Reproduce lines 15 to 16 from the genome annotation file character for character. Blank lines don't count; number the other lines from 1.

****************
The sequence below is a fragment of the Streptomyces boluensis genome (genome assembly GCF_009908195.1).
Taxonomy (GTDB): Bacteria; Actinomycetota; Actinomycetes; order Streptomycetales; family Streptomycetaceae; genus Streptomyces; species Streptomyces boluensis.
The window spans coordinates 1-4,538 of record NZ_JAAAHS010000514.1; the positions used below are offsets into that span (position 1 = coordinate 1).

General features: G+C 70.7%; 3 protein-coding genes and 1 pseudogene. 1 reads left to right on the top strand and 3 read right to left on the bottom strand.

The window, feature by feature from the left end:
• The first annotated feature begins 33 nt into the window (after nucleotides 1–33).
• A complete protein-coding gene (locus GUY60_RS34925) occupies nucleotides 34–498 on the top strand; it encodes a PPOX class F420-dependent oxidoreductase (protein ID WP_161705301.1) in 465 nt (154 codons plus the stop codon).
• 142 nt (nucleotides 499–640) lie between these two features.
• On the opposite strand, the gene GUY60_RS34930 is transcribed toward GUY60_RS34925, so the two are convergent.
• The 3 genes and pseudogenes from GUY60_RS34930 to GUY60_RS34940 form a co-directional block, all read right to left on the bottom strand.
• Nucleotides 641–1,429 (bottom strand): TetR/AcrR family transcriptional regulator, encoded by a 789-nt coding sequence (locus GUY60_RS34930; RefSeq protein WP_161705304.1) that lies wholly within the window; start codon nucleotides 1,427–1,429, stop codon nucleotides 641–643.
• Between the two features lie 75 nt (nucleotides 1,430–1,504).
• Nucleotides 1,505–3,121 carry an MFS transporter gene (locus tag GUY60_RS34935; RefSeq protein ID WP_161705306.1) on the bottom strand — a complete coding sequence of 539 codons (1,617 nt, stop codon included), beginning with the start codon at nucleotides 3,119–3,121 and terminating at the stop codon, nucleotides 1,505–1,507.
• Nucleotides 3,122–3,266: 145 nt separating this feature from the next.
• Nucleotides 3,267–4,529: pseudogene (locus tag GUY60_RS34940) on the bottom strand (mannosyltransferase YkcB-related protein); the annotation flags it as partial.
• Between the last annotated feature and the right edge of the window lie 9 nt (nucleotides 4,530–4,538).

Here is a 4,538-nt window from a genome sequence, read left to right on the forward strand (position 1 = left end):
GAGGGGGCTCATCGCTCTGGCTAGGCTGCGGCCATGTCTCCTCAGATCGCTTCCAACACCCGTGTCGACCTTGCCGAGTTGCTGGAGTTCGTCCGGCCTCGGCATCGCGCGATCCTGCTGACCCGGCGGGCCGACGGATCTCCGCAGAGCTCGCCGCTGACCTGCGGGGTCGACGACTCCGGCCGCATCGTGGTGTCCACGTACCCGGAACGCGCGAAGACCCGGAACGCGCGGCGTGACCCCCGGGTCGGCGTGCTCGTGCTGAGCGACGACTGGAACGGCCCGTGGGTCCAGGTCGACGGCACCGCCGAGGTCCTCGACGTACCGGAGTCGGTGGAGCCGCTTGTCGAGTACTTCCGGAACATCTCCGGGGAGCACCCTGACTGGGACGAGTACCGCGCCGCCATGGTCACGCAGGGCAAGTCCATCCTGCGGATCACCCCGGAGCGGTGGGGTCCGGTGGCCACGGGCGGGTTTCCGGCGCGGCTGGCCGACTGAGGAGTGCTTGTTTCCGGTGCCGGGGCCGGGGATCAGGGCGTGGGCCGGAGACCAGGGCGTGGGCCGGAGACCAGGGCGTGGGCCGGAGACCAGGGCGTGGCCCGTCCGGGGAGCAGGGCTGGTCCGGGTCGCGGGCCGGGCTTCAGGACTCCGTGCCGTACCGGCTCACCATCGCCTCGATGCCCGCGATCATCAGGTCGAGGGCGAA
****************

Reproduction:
• Nucleotides 3,267–4,529: pseudogene (locus tag GUY60_RS34940) on the bottom strand (mannosyltransferase YkcB-related protein); the annotation flags it as partial.
• Between the last annotated feature and the right edge of the window lie 9 nt (nucleotides 4,530–4,538).